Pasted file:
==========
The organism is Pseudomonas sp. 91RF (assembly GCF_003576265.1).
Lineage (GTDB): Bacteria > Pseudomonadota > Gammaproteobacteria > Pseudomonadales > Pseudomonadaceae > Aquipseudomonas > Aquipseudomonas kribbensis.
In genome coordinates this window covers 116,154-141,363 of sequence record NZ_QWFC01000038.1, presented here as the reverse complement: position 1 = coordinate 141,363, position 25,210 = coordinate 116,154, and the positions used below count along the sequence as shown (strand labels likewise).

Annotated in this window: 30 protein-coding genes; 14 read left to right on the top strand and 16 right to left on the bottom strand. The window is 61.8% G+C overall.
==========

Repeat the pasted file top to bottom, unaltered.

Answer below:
The organism is Pseudomonas sp. 91RF (assembly GCF_003576265.1).
Lineage (GTDB): Bacteria > Pseudomonadota > Gammaproteobacteria > Pseudomonadales > Pseudomonadaceae > Aquipseudomonas > Aquipseudomonas kribbensis.
In genome coordinates this window covers 116,154-141,363 of sequence record NZ_QWFC01000038.1, presented here as the reverse complement: position 1 = coordinate 141,363, position 25,210 = coordinate 116,154, and the positions used below count along the sequence as shown (strand labels likewise).

Annotated in this window: 30 protein-coding genes; 14 read left to right on the top strand and 16 right to left on the bottom strand. The window is 61.8% G+C overall.